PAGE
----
The Committee was astonished by the extraordinary evidence we heard. From Concentrix we saw a company desperately out of their depth and unable to deliver on the contract awarded to them by HMRC. From senior HMRC officials we saw a palpable disregard for the human implications of this gross failure of public service. From the tax credit claimants we saw dignity in the face of appalling and traumatic experiences.
The Lords have decided to slow down the rate at which Tax Credits are to be reduced. There has been some controversy about their ‘constitutional’ authority to do this, but three things have worked in their favour. The conventions say they should respect precedents, but the Conservative majority in the Lords took as similar line against the last Labour government when National Insurance thresholds were being reconsidered. They shouldn’t oppose manifesto commitments, but this measure stood in direct contradiction to Cameron’s undertakings at the last election. They shouldn’t oppose financial legislation, but the government tried to slip this through without primary legislation.
Tax Credits are not a good way of supporting people in work. The design is complex, they penalise people heavily for increasing their earnings and they’ve been bedevilled by adminsitrative problems. These are features they share with a range of other ‘tapered’ benefits, including Housing Benefit and the new Universal Credit. I’ve argued before that Labour would have done better to have increased Child Benefit and the minimum wage. Nevertheless, the way out of a problem is often not the same as the way into it, and once you’re out in the middle of the ocean, it doesn’t help much to understand that you’ve set out in the wrong kind of boat. As things stand, there’s now no way to cut Tax Credits right away without hurting people on very low incomes.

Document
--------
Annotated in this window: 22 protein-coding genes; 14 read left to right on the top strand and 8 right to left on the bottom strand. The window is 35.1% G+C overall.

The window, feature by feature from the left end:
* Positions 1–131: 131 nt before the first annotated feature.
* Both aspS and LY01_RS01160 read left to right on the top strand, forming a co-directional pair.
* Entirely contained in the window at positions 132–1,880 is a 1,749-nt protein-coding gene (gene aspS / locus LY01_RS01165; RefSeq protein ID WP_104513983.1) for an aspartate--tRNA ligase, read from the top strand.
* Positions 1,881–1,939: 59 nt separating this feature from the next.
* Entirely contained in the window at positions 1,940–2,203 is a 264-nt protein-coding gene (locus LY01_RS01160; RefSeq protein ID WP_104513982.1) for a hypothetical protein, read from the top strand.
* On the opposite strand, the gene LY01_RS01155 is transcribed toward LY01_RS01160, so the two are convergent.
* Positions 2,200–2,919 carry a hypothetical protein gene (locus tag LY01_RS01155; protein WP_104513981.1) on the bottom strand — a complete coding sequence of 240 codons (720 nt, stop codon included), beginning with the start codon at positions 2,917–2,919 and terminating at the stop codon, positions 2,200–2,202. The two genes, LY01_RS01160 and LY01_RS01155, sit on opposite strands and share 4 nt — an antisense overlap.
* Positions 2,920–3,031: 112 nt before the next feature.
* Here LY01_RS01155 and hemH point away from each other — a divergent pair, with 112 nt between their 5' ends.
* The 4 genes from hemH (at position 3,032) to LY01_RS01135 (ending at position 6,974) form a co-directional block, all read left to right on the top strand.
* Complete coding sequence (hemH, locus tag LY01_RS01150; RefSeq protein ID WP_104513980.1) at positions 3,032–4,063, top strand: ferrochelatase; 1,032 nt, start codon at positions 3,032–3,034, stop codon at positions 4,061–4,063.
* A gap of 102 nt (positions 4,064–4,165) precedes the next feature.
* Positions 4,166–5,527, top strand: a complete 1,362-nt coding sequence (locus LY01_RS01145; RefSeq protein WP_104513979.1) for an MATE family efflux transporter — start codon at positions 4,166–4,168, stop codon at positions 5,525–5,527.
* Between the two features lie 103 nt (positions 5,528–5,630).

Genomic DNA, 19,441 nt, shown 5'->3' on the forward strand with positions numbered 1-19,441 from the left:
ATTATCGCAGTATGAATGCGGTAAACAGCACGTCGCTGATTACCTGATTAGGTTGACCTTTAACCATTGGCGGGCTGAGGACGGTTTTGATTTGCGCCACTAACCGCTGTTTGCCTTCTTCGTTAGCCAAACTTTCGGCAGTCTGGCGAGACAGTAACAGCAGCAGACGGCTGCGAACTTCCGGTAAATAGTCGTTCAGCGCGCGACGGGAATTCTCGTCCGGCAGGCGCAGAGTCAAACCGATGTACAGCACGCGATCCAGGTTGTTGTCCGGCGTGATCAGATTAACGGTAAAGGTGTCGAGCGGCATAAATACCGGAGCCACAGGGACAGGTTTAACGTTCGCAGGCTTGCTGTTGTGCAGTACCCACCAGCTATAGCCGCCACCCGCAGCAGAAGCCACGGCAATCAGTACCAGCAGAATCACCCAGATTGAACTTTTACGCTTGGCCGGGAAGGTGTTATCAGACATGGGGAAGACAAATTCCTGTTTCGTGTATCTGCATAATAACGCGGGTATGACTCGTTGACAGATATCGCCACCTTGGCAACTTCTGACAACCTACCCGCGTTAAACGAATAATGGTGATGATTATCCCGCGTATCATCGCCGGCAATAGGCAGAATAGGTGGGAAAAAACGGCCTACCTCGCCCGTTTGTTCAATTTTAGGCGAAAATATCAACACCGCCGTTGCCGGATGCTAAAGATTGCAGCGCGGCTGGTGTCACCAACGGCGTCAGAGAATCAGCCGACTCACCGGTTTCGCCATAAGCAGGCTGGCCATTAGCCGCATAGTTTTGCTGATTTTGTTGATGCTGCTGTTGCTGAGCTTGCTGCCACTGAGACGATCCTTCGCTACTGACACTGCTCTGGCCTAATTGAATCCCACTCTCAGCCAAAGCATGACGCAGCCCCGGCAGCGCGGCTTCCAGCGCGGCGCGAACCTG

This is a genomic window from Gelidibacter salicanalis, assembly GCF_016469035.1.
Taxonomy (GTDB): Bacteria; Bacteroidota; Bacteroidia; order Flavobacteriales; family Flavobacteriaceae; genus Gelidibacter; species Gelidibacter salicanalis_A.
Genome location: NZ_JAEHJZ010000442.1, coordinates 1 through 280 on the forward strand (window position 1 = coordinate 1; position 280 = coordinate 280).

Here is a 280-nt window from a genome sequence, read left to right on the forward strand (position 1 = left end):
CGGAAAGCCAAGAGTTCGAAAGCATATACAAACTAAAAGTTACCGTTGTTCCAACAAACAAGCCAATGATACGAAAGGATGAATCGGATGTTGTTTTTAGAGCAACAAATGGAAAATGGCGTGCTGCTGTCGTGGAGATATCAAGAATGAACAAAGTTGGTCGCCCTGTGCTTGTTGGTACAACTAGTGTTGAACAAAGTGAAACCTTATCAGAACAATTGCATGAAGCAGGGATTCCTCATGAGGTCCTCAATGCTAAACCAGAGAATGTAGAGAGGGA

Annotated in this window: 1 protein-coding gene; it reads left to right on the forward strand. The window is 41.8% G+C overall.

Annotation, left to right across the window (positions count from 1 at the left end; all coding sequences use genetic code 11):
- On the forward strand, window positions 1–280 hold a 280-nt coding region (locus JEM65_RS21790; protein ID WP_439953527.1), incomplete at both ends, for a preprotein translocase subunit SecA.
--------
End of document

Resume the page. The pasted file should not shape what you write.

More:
The easiest option for the government will be to introduce transitional protection until the minimum wage is increased. That might work, but it won’t work well. Any differentiation between new claimants and existing claimants will make things even more complex – and the government is already introducing a further system in the shape of Universal Credit. There’s no guarantee that this kind of transitional protection will extend to some of the other circumstances that Tax Credits are supposed to cover, such as child care costs and disability. And there are certain to be problems when HMRC tries to recover overpayments at the end of the financial year.
The best way to deal with a complex problem is not to attack everything at once: it’s to break things down into a series of smaller, more manageable problems. We’re going to need distinct decisions on several elements: thresholds, tapers, overpayments, child care, disability, and timing – and the government needs to take into account how these will interact with Child Benefit, Housing Benefit, tax and national insurance and school meals. Unfortunately they’re more likely to rush at things to get a decision by the Autumn statement, and that’s a certain recipe to get things wrong again.